Are you constrained by your vocal customers?

For many startup founders and product managers, the answer is “Yes”. We all have been through those situations when handful of vocal customers have changed the roadmap direction and after few releases (or years), we realize the cost of “giving in” to these vocal customers – but it’s too late.


Sometimes, It is good to have situations where vocal customers are asking to accelerate the roadmap items or helping the company to innovate in right direction. There are several after effects of letting vocal customers dictate your roadmap. In the end, the company may just do fine, but the idea is we want the company to thrive and not just sustain.

  • Missed Opportunity : Every product starts out to solve a problem and with a potential long-term roadmap that enables it to expand into larger user base. The company is spending much of its energy in making the current customers happy and not investing to gain new customers.
  • Random features : While existing customers get new versions of the product, the teams are always striving to satisfy what customers are asking for, even if it means to introduce sporadic features that may not fit well.
  • Dissatisfied Teams : Yes, its pretty hard to satisfy all the customers every time. Especially, if we are chasing the customers that do not share the similar vision. This leads to dissatisfied internal development teams - which is super bad for the product's quality and most importantly for the people who are building it.

Just to be clear, most startups go through these growing pains and comes back to focus on its core values and vision or will soon perish. Clearly that's the difference between the long lasting innovative companies vs. a company that is not seen after few years. So, let's look at what will help us understand the noise vs. value when hearing the customer feedback.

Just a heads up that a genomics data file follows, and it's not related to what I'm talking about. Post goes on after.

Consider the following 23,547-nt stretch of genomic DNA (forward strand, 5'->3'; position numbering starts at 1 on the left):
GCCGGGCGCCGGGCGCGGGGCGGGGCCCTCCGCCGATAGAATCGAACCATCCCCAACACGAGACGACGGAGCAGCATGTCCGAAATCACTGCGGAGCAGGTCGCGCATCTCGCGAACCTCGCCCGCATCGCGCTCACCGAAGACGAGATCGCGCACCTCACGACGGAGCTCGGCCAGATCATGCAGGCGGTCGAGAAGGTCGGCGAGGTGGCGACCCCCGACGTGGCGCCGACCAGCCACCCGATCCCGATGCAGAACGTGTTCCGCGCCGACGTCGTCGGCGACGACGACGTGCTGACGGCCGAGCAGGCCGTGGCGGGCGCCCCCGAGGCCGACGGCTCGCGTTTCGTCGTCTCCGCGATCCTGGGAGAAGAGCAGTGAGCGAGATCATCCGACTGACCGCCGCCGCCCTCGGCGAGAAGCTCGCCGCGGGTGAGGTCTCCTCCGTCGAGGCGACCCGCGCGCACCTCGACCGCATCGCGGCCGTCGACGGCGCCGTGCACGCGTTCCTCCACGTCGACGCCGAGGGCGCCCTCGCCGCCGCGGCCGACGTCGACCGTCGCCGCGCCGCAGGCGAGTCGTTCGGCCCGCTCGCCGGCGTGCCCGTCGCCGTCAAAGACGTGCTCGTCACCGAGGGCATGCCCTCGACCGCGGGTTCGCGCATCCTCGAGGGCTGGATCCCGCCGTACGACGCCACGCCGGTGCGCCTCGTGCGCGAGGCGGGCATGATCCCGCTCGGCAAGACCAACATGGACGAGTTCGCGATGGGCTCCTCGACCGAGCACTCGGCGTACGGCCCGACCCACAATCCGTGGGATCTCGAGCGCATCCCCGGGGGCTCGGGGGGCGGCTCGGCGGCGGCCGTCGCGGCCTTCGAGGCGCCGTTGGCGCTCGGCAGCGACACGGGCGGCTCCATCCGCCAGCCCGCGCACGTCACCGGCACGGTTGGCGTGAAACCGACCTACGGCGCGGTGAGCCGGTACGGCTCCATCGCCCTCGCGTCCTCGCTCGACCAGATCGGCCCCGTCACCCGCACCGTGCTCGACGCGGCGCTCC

• Vision : Do the customers believe in your vision and goals? Understanding this help in identifying the customers that stay with you for long time vs. customers that looks at your product as a mere tool. Nothing wrong in later case, but these kind of customers don't care about vision and may not help you get there.
  • Duration : Who long is this customer with you? Typically, customers who like your vision and product tend to stay with you in for longer. Not only they stay with you longer but your products and services are part of their growth strategy too.
  • Revenue : What revenue is a customer generating? More often, few customers generate most revenue to your company.  This means that product managers need to delicately understand the customers value and what they are asking for.
  • Value : Is this customer bringing in intangible value to the product or company? Some customers may not be with the company for a long duration, or many not generate huge revenue BUT may come with a great reference base or huge access to their network of customers, which is also very valuable to the product and company.

We absolutely want customer feedback and inputs on what's working well and what's not. But at the same time, we need to value the company and product vision. Balancing is not an easy act. Finally, this balancing act could be much harder for startups. For the reasons that the startups themselves are in the discovery mode, the business and revenue models are highly fluid.

Listen and learn from all customers to achieve long-term success.